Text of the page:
How to inflate a tubeless tire

A lot of biking wheels and wheelbarrow wheels are composed of tubeless tires that do not have inner tubes to keep air in.

This means the air is  inside the tire itself,  and it is kept in place by the contact between the rubber and the rim.

One problem with tubeless tires is that even if they are not damaged they can be difficult to inflate once they have gone flat.

This is because the contact between the tire and the rim is no longer sustained, so when you pump air into the car tire it leaves just as quickly, since the tire is not completely sealed.

However, tubeless tires are still possible to inflate.

So today we are going to talk about the answer to the question…”how do you inflate a tubeless tire?”.

Tubeless Tire

Tubeless is now the default option for mid-range to high-end mountain bikes and gravel bikes, and it’s becoming increasingly popular for road bikes too.

A tubeless tyre looks like a standard tube-type clincher tyre but requires no inner tube and, once ‘seated’ (seating is the process of snapping the beads into position), it forms an airtight seal with the rim.

A valve just like the one you’d find on an inner tube is fitted directly to the rim.

For the system to work, neither the rim nor tyre can leak air, so the tyre needs to fit tightly to the rim.

Sealant poured into the tyre or injected through the valve helps plug any tiny leaks. This sealant stays liquid inside the tyre and will heal small punctures suffered while riding.

Tubeless tyres are not to be confused with tubular tyres.

Tubulars, also known as ‘tubs’ or ‘sew-ups’, are a traditional type of tyre that’s glued or taped to a tubular-specific rim.

They are still widely used in road racing and cyclocross but have otherwise largely been replaced by high-performance clinchers.

Steps on how to inflate tubeless tires

Tubeless tires have been around for years for mountain bikes and road bikes.

The biggest benefit of tubeless tires is that they are self-healing and it helps prevent pinch flats, which happens when the tube is pinched between the ground and the rim.

To inflate a tubeless tire, see steps below:

Step 1: Clean The Rim

Move the flat tire around in order to reach the rim of the tire, then clean the rim as thoroughly as possible.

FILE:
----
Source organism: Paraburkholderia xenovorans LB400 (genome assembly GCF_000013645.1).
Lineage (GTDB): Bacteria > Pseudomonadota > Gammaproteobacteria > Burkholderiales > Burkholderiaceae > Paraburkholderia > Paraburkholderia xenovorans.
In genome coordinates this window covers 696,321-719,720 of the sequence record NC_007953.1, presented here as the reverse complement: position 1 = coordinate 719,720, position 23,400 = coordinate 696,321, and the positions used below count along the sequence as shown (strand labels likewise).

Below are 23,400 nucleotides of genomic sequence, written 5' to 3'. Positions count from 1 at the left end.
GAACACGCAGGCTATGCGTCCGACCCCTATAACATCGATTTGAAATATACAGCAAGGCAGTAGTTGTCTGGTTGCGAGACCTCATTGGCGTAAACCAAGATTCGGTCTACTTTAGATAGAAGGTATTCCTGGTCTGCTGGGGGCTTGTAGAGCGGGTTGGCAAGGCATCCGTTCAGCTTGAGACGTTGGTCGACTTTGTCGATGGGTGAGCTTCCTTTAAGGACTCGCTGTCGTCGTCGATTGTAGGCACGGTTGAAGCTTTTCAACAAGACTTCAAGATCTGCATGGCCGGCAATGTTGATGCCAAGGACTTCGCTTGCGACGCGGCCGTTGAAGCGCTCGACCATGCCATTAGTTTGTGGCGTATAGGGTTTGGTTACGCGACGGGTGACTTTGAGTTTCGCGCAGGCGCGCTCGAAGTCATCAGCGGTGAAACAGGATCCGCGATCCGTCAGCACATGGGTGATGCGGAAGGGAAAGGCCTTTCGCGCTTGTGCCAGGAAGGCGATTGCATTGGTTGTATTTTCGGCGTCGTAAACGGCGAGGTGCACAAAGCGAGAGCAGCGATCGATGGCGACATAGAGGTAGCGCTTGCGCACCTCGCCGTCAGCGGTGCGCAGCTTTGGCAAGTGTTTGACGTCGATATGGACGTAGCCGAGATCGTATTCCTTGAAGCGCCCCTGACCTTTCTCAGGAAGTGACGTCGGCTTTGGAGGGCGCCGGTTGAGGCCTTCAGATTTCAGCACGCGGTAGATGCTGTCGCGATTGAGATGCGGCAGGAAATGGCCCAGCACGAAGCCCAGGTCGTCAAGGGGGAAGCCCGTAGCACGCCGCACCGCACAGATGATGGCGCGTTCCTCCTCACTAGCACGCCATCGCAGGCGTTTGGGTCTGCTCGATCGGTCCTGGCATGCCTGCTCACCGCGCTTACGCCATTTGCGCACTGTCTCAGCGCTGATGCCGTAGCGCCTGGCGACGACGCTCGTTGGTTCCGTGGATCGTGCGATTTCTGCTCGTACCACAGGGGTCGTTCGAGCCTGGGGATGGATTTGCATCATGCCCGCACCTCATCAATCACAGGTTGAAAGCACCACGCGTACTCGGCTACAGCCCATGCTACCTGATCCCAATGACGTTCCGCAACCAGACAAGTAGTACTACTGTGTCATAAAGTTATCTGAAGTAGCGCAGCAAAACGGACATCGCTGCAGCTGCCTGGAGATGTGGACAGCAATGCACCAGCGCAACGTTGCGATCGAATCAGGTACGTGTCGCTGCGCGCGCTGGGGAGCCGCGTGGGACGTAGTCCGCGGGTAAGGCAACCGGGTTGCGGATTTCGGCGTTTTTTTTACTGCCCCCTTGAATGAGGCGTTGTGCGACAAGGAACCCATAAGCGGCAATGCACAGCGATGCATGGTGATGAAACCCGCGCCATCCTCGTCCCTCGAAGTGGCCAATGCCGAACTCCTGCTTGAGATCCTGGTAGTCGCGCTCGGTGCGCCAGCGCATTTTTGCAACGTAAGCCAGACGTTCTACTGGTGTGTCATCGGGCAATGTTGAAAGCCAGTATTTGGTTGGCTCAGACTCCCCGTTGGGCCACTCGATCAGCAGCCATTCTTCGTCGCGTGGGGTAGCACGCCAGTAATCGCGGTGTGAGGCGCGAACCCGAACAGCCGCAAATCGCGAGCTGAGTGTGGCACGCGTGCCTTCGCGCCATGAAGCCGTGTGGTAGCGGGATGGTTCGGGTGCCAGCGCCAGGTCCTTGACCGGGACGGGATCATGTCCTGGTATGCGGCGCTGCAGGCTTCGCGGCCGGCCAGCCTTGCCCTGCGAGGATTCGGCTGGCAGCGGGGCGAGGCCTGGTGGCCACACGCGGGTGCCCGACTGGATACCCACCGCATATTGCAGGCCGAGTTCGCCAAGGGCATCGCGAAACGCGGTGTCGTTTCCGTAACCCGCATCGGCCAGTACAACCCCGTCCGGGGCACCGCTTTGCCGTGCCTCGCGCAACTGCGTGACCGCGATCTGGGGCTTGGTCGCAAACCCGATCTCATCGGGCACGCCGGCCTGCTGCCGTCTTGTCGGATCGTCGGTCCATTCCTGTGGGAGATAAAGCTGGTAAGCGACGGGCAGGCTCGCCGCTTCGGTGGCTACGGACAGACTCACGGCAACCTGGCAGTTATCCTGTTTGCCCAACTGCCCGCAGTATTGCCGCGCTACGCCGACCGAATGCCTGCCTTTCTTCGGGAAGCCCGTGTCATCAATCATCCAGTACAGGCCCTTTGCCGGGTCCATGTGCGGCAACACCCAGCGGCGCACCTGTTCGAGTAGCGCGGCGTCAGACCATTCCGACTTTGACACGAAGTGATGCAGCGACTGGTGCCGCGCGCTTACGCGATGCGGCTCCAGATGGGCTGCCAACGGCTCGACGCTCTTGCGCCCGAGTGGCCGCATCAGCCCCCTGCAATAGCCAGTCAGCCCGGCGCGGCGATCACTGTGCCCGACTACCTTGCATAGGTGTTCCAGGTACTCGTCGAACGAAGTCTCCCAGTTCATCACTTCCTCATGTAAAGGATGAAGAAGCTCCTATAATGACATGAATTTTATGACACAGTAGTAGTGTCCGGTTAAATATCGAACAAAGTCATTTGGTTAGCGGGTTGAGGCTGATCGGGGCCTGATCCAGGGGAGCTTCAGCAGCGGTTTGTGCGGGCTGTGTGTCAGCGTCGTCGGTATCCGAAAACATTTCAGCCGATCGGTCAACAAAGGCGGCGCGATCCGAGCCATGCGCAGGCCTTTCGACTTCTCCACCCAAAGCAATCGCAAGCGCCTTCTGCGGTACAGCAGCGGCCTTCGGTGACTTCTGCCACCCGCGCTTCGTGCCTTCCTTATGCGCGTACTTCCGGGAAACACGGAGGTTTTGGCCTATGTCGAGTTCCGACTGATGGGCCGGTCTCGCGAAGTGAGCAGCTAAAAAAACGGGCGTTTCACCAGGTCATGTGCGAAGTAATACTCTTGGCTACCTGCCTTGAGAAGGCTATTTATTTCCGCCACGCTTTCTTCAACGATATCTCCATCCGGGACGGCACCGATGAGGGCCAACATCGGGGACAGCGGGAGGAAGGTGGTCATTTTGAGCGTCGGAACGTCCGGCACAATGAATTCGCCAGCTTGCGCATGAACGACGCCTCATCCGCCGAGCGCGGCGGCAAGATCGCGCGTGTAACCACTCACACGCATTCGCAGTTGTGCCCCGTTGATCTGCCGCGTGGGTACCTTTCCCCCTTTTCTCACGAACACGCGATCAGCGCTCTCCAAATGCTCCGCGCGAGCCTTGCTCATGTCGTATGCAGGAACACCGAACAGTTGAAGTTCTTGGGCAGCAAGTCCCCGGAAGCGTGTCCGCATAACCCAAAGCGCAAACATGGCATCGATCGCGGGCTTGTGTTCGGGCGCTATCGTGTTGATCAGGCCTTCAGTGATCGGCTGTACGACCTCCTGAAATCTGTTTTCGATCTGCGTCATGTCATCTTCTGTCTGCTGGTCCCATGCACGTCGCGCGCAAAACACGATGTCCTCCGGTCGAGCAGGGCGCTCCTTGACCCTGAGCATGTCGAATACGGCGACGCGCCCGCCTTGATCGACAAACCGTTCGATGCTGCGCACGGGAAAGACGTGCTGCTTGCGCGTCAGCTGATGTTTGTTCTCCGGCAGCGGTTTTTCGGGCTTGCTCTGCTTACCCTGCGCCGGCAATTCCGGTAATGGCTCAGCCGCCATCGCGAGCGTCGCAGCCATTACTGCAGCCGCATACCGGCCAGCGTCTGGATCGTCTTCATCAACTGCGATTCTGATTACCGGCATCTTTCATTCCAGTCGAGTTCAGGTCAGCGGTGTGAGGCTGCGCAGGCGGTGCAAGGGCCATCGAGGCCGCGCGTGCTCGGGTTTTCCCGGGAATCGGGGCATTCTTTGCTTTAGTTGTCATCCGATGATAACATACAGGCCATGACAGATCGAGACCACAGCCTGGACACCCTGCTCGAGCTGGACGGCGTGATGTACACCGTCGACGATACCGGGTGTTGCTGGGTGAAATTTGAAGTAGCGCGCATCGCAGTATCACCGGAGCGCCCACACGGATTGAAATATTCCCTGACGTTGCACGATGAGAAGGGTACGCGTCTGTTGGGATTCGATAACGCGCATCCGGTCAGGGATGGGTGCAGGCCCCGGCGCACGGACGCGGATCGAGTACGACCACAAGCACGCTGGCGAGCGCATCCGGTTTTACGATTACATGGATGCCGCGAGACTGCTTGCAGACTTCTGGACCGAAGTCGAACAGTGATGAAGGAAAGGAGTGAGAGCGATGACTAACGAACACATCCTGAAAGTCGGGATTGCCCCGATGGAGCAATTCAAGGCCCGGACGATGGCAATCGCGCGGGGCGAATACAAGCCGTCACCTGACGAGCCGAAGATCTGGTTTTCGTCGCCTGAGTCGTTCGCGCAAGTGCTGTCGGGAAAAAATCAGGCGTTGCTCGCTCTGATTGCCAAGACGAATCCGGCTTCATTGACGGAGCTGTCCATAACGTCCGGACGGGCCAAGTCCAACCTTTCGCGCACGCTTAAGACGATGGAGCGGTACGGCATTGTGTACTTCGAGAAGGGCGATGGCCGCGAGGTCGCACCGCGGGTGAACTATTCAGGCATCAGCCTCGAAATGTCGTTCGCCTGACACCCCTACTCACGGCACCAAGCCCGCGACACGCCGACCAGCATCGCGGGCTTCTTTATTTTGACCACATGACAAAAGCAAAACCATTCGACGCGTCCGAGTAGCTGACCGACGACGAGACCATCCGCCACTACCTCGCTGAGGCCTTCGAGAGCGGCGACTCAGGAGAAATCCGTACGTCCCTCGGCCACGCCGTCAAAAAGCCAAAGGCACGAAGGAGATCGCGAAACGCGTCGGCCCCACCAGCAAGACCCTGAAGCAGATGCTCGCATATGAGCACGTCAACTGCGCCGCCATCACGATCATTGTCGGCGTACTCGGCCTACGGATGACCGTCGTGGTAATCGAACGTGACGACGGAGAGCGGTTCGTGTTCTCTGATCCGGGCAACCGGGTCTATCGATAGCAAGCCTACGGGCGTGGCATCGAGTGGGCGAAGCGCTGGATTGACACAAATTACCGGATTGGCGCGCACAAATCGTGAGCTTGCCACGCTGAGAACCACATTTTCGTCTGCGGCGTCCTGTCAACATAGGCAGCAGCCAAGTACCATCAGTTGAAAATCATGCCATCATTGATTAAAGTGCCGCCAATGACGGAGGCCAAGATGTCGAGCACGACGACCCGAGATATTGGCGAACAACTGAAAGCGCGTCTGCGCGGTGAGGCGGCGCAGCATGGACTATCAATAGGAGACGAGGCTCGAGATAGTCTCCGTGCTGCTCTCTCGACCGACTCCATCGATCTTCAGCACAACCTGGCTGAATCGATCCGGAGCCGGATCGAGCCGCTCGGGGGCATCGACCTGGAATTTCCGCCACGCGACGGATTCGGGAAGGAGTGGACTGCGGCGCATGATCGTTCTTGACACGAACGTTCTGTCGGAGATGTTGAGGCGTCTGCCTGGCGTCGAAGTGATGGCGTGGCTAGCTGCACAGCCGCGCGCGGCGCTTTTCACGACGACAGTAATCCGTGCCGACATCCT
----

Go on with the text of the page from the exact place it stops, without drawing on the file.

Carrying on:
It is easier to move the tire from side to side rather than removing it completely.

Generally, it is not necessary to use soap and water — a dry, clean rag will do.

The purpose here is to make the contact between the rim and the tire as strong as possible once we start to digitally inflate the tire.

Step 2: Place tire securely on the rim

Here, we fit the tire onto the rim as securely as possible.

The tire is flat at this point, and so it will not create a seal, but we need to make sure that the connection is as solid as possible.

Step 3: Valve at 3 or 9 o’clock position

Ensure that the valve is at 3 or 9 o’clock position. If you set it at a 6 o’clock position, you will get fluid build up.

Next is to open and remove the valve

Step 4: Secure the tire

Here, you’ll want to secure the flat tire with ties, bungees, or a strap.

Wrap the strap or cord around the length of the tire to hold it down and then tighten it.

Anything that will do that job will work.

Step 5: Inflate the tire

Using a compressor or tubeless foot pump, proceed to inflate the tire.

The tightening of the tire will enable it to build enough pressure and then form a seal between the tire and the rim.

As the tire is inflated, it shall form its own seal due to the pressure built inside it.

The straps or ties shall have been overturned by the pressure thus requiring you to remove 

Finish off inflating the tire and put the valve back and close.

What kind of pump do I need for a tubeless tire?

I have described this procedure using an air compressor. It is possible to do it, however, using a hand pump (the kind that you might use for a bicycle tire).

While it is possible to do the job with a hand pump, it will go faster, be easier, and probably be done better if you use an air compressor. There are great portable air compressors available for situations like this one.

You can also opt for a tubeless tire booster or foot pumps for tubeless tires.

What PSI should my Tubeless Tires be?

For tubeless mountain bike tires, 26 psi on the front and 28 psi on the rear tire is recommended.

For road bikes, a good tire pressure is around 80 psi on the front and 83 psi on the rear tire.

To be sure, look for a recommended pressure level stamped at the sidewalls of the tire.